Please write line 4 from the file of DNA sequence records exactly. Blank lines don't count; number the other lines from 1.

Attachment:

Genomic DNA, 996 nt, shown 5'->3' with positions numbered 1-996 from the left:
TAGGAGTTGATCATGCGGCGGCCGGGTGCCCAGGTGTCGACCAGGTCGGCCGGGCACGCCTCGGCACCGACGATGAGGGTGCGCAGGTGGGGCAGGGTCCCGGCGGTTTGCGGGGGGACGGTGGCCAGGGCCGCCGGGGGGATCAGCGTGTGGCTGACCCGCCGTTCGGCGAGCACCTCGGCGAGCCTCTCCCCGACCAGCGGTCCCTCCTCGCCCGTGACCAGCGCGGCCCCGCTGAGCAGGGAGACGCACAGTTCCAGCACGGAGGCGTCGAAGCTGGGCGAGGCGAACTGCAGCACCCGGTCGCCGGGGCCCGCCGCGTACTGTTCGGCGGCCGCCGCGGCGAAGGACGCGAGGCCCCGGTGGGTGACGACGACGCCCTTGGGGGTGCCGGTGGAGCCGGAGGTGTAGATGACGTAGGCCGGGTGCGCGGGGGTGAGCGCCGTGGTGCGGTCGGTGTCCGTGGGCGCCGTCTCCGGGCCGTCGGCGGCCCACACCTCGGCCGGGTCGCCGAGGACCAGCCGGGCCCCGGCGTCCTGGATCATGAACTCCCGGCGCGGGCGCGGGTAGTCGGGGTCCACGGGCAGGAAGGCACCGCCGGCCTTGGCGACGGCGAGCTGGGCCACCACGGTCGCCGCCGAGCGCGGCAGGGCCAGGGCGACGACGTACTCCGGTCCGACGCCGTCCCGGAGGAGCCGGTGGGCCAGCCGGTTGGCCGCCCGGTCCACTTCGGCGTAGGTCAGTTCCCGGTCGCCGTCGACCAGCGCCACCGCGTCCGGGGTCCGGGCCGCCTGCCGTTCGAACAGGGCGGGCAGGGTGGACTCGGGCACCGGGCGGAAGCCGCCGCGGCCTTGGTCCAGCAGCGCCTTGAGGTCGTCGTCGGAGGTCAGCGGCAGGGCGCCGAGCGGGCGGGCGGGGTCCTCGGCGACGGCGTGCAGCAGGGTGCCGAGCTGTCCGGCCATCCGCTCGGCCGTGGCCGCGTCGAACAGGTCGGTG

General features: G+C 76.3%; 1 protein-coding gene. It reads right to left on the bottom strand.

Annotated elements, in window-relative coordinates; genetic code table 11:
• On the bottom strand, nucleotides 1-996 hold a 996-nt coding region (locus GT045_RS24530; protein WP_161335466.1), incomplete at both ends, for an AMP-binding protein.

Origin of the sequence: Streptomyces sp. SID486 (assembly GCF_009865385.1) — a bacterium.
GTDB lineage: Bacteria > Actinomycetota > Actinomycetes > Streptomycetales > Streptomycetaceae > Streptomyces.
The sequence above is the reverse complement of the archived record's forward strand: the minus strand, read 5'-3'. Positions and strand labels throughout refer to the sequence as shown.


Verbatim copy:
Annotated elements, in window-relative coordinates; genetic code table 11: